These structural changes were further confirmed using single-crystal X-ray analysis, which revealed different crystal structures for the different ion pairs. For instance, the interplanar distances were found to be different for each ion pair, leading to different orientations of the structure. The changes in the structures were reflected in changes to the total energies of the systems. Using energy decomposition analysis, the researchers found that the distinct orientations of the ion-pairing assemblies resulted in different energies (electrostatic, dispersion, exchange-repulsion, charge-transfer forces) of the systems.
“The counteranion-dependent photophysical properties and electric conductivities were derived from assembly modes with direct contact of π-electronic cations,” highlights Prof. Maeda.
Out of all the ion pairs, 1a+-PCCp– had a crystal structure and an energy profile that enabled a completely charge-segregated assembly. “It is noteworthy that a complete segregation of cations and anions was observed in a pseudo-polymorph of the ion pair with pentacyanocyclopentadienide as a π-electronic anion,” remarks Prof. Maeda.
These findings pave the way for further research on the relationships between constituent ions and assembling modes, which could lead to the development of a wide variety of charge-segregated assemblies and functional materials. Prof. Maeda concludes, “Dipolar charged π-electronic systems can be easily designed by slight modifications of various known charged π-electronic systems. The guideline proposed in our work will accelerate the development on this front, revealing their utility as semiconductors and other potential applications.”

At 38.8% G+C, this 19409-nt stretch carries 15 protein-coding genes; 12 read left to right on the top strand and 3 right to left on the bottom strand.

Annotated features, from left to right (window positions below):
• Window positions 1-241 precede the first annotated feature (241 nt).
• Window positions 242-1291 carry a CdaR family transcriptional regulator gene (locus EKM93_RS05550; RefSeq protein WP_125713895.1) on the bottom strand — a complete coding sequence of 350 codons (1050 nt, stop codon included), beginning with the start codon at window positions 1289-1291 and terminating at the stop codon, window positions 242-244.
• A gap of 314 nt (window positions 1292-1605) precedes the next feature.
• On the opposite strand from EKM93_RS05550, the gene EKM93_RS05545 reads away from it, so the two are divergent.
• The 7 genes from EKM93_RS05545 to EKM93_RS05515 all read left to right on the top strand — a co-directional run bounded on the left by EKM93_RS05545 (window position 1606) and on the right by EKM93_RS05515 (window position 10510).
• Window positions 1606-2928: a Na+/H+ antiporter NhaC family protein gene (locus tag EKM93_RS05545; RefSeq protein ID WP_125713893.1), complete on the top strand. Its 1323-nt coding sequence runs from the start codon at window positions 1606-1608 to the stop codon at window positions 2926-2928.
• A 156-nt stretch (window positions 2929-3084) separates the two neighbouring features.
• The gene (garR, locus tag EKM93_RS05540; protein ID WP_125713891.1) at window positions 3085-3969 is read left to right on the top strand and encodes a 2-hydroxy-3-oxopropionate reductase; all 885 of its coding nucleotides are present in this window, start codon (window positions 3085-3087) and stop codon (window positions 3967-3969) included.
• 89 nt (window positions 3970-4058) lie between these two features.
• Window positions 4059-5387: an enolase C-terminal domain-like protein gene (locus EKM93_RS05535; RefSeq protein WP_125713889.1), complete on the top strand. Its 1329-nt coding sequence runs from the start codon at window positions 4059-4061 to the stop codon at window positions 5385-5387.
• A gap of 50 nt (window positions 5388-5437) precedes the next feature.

About Ritsumeikan University, Japan
Ritsumeikan University is one of the most prestigious private universities in Japan. Its main campus is in Kyoto, where inspiring settings await researchers. With an unwavering objective to generate social symbiotic values and emergent talents, it aims to emerge as a next-generation research university. It will enhance researcher potential by providing support best suited to the needs of young and leading researchers, according to their career stage. Ritsumeikan University also endeavors to build a global research network as a “knowledge node” and disseminate achievements internationally, thereby contributing to the resolution of social/humanistic issues through interdisciplinary research and social implementation.
About Professor Hiromitsu Maeda from Ritsumeikan University, Japan
Hiromitsu Maeda is a professor at the Department of Applied Chemistry, College of Life Sciences, Ritsumeikan University. He completed his PhD from Kyoto University in 2004. Professor Maeda’s research interests include topics like physical organic chemistry, supramolecular chemistry, and materials science on π-electronic systems. Prof. Maeda has received several prizes, including the ChemComm Emerging Investigator Lectureship (2012) and Fellow of the RSC (2015), and has over 190 publications.
This study was supported by JSPS KAKENHI Grant Numbers JP18H01968 and JP22H02067 for Scientific Research (B), JP19K05444 for Scientific Research (C), and JP20H05863 for Transformative Research Areas (A) “Condensed Conjugation,” and Ritsumeikan Global Innovation Research Organization (RGIRO) project (2017–22 and 2022–27)